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$$ \int x\cos(x) dx $$

So I just the integration by parts: $\int f(x) . g'(x) dx = f(x)g(x) - \int f'(x) \cdot g(x) dx $

$f(x) = x$ and $g'(x) = \cos(x)$, we get:

$$ x \cos(x) dx = x\sin(x) - \int 1 \cdot \sin(x)dx$$

Here is where the problem starts. I am in doubt as to whether which of the following answer (if any) are correct:

$ x \cos(x) dx = x\sin(x) - -x\cos(x)dx$ (does $1$ turn into $x$?, and if not, why not?)

or

$ x \cos(x) dx = x\sin(x) - - \cos(x)dx$

$ x \cos(x) dx = x\sin(x) + \cos(x)dx$

$ x\sin(x) = 0$? Which must be totally incorrect. Please help me out.

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Your first equality is incorrect, the $1$ does not turn into a $x$, simply because it is a $1$ who multiplies a $\sin$. Your next two are what you need to do, but your third one is wrong, you seem to have simplified $x\cos(x)-\cos(x)$ to $0$ –  Jean-Sébastien Nov 26 '12 at 19:16
    
But isn't the integral of 1 x? –  Jijbentlekker Nov 26 '12 at 19:17
    
See answer underneath –  Jean-Sébastien Nov 26 '12 at 19:21
    
Oh, nevermind, the 1 would only turn into an $x$ if it was a subtraction or addition, right? –  Jijbentlekker Nov 26 '12 at 19:22
    
Note that you can typeset $sin$ and $cos$ with $ "\"sin$. this gives a better result $sin(x)$ compared to $\sin(x)$ –  Jean-Sébastien Nov 26 '12 at 19:27
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4 Answers 4

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Your first couple of steps are correct. Why are you hesitating? Just do the last integral so that your answer becomes $$\int x\cos(x)\text{d}x = x\sin(x) + \cos(x) +C .$$ Why do you think this is wrong? You can always take its derivative to check your answer.

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Integration by parts is definitely the right idea, here. You must be cautious, though, that you don't drop one of the integrations (which I'll deal with in a moment), and that you don't leave any extra differential terms lying about after you've integrated--as you did when you concluded that $\int\sin x\,dx=-\cos x\,dx$ in your second proposed answer (the $dx$ on the right should not be there).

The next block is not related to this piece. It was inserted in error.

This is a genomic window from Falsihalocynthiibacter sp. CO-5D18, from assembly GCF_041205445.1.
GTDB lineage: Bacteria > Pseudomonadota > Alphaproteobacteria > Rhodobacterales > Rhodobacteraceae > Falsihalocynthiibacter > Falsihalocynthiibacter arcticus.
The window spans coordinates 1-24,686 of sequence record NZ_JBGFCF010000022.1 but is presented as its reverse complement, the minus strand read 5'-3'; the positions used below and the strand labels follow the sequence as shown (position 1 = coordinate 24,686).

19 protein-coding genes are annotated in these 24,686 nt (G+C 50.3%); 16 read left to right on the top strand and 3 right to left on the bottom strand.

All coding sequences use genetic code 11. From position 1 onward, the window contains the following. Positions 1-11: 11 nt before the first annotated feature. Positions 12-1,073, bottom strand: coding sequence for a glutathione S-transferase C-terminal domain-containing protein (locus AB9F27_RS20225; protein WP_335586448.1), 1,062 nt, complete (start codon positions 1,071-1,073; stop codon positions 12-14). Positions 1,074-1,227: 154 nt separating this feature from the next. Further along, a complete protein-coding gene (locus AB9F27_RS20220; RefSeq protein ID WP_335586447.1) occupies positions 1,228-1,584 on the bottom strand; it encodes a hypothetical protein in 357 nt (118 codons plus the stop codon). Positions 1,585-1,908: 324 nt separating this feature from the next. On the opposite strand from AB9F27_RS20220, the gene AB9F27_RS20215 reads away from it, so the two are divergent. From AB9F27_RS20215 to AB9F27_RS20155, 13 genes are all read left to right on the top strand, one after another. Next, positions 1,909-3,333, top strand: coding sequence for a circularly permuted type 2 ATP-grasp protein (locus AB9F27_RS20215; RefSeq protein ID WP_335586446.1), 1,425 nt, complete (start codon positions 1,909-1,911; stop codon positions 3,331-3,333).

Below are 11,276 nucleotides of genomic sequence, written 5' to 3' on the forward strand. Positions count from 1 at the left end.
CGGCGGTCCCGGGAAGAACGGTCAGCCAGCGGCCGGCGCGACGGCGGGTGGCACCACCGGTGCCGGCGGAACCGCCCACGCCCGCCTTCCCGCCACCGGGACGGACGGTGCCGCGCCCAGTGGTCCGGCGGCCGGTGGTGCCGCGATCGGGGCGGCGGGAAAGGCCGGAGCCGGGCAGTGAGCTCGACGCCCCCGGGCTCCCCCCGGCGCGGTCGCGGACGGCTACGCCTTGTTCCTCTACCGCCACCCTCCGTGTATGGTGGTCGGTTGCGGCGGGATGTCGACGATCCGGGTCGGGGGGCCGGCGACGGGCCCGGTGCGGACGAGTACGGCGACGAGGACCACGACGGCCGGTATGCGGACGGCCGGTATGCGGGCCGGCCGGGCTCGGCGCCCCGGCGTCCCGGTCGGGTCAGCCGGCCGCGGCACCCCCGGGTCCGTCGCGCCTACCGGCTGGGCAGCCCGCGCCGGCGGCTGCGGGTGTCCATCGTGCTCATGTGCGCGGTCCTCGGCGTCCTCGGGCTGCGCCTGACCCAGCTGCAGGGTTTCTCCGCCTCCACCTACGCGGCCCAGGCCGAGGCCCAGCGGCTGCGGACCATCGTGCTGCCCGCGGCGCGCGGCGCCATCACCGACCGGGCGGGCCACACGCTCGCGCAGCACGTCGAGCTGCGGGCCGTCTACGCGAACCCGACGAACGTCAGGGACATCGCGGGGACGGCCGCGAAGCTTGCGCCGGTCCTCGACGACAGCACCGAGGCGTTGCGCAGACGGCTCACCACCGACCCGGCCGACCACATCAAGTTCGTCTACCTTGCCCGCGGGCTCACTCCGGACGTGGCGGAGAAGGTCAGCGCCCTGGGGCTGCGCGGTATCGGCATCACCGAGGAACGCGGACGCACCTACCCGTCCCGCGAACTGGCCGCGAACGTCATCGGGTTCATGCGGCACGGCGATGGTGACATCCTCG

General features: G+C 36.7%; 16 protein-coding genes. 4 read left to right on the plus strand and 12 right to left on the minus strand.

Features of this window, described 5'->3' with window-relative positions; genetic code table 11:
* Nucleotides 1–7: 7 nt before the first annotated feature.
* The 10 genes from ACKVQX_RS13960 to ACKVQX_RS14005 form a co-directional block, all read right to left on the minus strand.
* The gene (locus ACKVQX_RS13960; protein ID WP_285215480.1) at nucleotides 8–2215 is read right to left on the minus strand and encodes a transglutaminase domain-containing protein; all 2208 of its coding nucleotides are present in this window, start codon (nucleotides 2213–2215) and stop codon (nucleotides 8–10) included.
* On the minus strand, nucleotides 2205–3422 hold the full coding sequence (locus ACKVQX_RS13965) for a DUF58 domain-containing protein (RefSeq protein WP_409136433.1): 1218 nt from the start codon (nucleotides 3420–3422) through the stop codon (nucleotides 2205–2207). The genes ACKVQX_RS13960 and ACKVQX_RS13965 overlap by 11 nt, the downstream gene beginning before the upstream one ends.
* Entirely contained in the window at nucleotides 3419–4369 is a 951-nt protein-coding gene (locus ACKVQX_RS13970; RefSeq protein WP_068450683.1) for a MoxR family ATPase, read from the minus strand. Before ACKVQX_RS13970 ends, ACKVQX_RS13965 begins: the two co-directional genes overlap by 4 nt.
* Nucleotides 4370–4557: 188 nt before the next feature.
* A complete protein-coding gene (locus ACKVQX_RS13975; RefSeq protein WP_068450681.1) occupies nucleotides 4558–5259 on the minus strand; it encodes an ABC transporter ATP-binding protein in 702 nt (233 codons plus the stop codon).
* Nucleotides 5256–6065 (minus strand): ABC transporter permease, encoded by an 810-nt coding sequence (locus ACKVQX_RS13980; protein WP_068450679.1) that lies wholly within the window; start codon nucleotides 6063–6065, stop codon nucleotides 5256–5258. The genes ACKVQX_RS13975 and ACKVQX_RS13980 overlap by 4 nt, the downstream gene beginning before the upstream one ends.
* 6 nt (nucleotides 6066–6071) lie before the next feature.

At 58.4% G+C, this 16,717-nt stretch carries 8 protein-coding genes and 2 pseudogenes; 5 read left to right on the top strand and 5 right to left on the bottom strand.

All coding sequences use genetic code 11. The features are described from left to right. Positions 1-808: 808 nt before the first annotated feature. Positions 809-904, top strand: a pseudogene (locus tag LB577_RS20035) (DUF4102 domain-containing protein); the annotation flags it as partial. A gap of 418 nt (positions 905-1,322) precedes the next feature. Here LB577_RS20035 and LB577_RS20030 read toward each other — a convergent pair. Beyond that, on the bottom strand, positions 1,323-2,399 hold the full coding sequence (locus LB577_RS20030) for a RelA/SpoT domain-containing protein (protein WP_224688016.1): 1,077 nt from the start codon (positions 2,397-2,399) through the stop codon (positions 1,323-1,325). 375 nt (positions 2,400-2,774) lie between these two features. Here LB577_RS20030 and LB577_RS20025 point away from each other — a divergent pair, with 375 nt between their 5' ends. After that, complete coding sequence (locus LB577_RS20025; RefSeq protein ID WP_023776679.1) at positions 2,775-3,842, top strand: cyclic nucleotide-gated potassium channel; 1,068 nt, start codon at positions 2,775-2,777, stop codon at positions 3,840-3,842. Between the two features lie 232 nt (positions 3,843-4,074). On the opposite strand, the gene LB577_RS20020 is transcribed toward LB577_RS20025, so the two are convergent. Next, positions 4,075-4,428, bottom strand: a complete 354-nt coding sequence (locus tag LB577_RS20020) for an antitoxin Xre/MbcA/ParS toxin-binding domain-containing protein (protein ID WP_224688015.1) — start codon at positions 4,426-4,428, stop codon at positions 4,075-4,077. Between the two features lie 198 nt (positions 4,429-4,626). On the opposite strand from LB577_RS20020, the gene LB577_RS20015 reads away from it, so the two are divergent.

Now, you've got $$x\cos x\,dx=x\sin x-\int 1\cdot \sin x\,dx,$$ which is very similar looking to what integration by parts should give you, but if you compare this to the general formula, you'll see that you've lost an integration! You should have $$\int x\cos x\,dx=x\sin x-\int 1\cdot \sin x\,dx,$$ or, since $1\cdot\sin x=\sin x$ and you know how to take the indefinite integral of $\sin x$, we get $$\int x\cos x\,dx=x\sin x+\cos x+C.$$ This is similar to the second answer you suggested, but that integration sign on the left-hand side makes a big difference!

For more on how we need to treat differential terms, see the first part of this answer.

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You need to be careful not to do $$ \int f(x)g(x)dx=\int f(x)dx\int g(x) dx. $$ This equality is wrong in most case. Just take $f=g=1$. This is why the $1$ does not turn into a $x$. Using the formula you provide, you get $$ \int x\cos(x)dx=x\sin(x)-\int \sin(x)dx=x\sin(x)- (-\cos(x))=x\sin(x)+\cos(x) $$

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$x \sin(x)+\cos(x)$ is the right answer. See here.

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